After opening with vignettes showing how two boys with similar disabilities experience very different school days, this article details how collaborative teaming is used to provide an inclusive setting and experience for a student with significant disabilities. (See “Unfiltered Truths of Co-Teaching” for a companion piece.)
Presents information about the Least Restrictive Environment (LRE) data for students with disabilities. It demonstrates a significant difference in LRE for those students with the most significant cognitive disabilities. (See “The Hope of Lessons Learned: Supporting the Inclusion of Students with the Most Significant Cognitive Disabilities Into General Education Classrooms” for more information.)
Beth Foraker, Founder and Director of The National Catholic Board on Full Inclusion, asks “who’s missing?” in Catholic schools. (See companion pieces “A Family’s Journey of Inclusion and “I Have Great Friends.”)
The Coordinator of the Inclusive Elementary and Special Education Program at Syracuse University (SU) discusses the strategies, principles, and history behind SU’s inclusive education program. (See “To Truly Be Inclusive is a Whole Life Process: Reflections of a SU Graduate” for a companion piece.)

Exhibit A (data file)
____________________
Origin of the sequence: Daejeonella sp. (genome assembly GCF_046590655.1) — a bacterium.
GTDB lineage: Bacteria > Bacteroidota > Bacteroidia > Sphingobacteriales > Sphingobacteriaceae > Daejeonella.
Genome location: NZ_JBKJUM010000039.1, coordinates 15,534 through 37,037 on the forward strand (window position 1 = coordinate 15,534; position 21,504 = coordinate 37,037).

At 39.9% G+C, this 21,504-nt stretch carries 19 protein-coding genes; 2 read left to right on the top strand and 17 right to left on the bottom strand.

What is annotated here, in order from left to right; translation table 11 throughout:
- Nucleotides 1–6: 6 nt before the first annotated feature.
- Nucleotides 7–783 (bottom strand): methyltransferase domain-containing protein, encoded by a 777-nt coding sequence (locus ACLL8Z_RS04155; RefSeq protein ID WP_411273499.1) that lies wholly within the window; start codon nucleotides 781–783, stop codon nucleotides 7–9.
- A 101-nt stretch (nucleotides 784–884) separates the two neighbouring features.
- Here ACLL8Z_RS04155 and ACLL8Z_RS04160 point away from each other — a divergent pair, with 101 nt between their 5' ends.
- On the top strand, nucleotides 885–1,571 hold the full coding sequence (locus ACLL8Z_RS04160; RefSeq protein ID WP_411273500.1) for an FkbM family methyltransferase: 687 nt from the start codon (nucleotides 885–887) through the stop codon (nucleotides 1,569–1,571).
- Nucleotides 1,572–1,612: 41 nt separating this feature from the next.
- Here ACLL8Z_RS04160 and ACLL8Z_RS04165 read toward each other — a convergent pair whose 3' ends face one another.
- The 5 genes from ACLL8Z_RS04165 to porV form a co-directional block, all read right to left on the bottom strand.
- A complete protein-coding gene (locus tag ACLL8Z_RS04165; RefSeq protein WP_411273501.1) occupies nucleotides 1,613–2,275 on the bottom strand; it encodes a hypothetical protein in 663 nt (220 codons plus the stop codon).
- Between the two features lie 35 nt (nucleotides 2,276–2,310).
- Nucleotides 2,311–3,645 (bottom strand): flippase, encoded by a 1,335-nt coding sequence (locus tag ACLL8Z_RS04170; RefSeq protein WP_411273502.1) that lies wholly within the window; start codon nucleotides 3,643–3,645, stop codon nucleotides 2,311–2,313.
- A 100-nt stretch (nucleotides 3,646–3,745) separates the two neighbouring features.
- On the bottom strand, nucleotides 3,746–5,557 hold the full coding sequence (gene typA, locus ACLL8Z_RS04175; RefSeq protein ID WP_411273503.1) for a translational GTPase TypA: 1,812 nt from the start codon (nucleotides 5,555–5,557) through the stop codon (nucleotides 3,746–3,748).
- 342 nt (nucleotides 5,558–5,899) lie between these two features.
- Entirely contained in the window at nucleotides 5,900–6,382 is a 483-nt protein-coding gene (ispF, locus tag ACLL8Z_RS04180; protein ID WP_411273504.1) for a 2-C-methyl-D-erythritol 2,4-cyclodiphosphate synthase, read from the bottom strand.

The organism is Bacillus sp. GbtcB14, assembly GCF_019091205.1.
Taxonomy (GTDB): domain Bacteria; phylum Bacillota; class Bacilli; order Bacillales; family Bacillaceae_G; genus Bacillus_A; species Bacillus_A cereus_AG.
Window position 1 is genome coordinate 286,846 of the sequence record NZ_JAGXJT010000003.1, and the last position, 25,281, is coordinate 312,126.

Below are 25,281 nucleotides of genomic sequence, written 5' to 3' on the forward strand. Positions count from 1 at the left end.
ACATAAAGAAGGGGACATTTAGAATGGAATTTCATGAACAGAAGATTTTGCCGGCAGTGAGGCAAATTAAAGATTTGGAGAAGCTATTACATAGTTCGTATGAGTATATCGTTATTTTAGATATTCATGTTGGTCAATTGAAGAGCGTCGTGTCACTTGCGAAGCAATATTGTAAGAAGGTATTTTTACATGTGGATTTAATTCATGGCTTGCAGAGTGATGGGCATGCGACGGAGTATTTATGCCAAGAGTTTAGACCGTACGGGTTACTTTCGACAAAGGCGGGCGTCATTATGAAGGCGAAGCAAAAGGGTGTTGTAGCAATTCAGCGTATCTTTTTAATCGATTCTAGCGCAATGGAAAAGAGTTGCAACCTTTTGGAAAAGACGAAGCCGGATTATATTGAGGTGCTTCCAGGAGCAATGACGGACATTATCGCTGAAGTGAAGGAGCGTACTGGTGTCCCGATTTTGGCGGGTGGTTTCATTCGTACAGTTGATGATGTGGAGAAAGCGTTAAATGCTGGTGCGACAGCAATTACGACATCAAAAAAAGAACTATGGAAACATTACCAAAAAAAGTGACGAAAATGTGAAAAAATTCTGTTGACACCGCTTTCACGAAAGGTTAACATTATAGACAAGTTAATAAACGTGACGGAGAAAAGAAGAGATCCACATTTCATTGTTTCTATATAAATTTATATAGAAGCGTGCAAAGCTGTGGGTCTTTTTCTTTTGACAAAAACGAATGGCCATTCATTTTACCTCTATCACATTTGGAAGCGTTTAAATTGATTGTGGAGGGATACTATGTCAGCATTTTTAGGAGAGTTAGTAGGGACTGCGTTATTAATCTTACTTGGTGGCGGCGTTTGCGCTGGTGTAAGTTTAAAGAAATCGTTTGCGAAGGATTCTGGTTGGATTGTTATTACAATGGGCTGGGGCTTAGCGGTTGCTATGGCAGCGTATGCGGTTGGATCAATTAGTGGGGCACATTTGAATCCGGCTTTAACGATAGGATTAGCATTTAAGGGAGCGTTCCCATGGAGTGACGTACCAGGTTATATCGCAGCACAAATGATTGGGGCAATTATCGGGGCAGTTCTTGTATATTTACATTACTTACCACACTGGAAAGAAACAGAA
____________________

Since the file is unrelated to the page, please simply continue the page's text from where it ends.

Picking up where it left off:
This brief is an electronic interactive Brief which can be used by educators and family members to talk with one another and others about the importance of creating and supporting inclusive school communities.
This briefing by Sherly Lazarus urges educators to commit to sustainable inclusion for all students, including students with the most significant cognitive disabilities. The briefing outlines several critical components that support sustainable inclusion for students with the most significant disabilities, which include: raising expectations, increasing educator capacity, access to the content, and systems change. Here you can find the written Congressional briefing and opening statements as well as the video footage.
Opens an external site or resourceOpens an external site or resource -- We are committed to digital accessibility for all. Please be aware you are navigating to an external site that may not adhere to our accessibility standards.